In the civil litigation, if one party has evidence to prove that the other party holds some evidence, but the latter refuses to surrender such evidence to the court, the court may construe that the hidden evidence is in disfavour of the evidence hider.
In the Canton Fair of April 2011, Zhongshan JCAN exhibited a meat grinder infringing SEB’s design patent. SEB arranged on-site notarization in the fair as well as notarized purchase of infringing samples after the fair, filed a civil lawsuit before Zhongshan Court in June 2011, and applied to the court for official preservation of evidence to support the allegation that J-CAN was a professional producer of the infringing meat grinder, and that J-CAN owned the relative moulds.
In July 2011, the court judge inspected JCAN’s factory, found J-CAN was indeed a professional meat-grinder producer, identified four meat grinder samples infringing SEB design patent, and observed many sets of moulds for meat grinders. But JCAN refused to help the judge to identify which set of moulds was for the sued product, even when the judge explained to it of the negative consequence if it refused to surrender the moulds for inspection.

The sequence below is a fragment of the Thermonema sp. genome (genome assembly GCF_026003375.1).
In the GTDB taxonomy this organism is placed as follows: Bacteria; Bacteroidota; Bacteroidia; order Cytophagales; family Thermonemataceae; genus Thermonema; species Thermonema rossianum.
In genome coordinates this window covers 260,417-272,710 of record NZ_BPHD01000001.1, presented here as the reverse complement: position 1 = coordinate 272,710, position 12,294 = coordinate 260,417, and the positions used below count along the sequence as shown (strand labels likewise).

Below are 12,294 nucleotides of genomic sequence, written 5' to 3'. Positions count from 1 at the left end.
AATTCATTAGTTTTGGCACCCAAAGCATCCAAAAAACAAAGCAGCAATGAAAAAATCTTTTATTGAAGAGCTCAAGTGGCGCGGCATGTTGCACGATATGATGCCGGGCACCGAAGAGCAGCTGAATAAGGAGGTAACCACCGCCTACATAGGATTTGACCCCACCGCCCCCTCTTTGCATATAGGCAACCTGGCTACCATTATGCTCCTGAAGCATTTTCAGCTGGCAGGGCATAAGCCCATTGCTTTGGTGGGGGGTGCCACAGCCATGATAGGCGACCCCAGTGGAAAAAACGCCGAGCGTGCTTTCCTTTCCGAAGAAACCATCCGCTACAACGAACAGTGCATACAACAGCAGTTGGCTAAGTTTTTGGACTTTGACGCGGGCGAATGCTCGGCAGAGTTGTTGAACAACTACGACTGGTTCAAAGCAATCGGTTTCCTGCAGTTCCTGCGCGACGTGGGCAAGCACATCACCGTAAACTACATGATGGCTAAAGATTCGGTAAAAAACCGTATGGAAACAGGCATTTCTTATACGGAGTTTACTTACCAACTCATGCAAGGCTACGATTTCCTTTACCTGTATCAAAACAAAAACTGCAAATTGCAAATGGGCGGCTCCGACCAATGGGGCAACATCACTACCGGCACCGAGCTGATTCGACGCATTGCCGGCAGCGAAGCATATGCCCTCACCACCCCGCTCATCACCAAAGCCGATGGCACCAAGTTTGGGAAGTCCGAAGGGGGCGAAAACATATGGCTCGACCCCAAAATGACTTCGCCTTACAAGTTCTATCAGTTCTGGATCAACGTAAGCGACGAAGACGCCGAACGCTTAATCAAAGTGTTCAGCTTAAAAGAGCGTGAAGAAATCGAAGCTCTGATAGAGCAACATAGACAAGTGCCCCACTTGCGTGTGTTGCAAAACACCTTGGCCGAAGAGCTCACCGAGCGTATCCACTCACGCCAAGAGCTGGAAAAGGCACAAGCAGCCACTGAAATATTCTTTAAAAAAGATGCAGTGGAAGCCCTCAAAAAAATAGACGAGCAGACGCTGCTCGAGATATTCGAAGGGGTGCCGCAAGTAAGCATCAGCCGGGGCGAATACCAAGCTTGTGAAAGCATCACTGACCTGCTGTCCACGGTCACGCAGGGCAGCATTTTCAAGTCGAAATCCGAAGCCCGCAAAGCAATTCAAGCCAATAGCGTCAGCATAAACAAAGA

In the oral hearing, J-CAN alleged that a third party had supplied the infringing samples to it. J-CAN also denied ownership of the moulds. But it did not provide any supportive evidence to support the allegations.
In February 2012, Zhongshan Court made a decision against J-CAN. Besides finding infringement and awarding damages for the infringement, the court deduced that J-CAN should have owned the moulds for producing the infringing product, and ordered it to surrender the relative moulds for destruction.
Article 75 of “Several Provisions of the Supreme People's Court on Evidence in Civil Procedures” provides that
“Where there is evidence to prove that a party possesses the evidence but refuses to provide it without due cause, if the other party claims that the evidence is unfavorable to the possessor of the evidence, the court may deduce that the claim is sustainable”.
In J-CAN’s case, the Court applied this rule to construe that J-CAN owned the moulds for the infringing product, despite the fact that it refused to surrender them. This construction of evidence by Rule 75 is very encouraging to IP right owners because it greatly lessens the burden of proof on the side of the IP owners.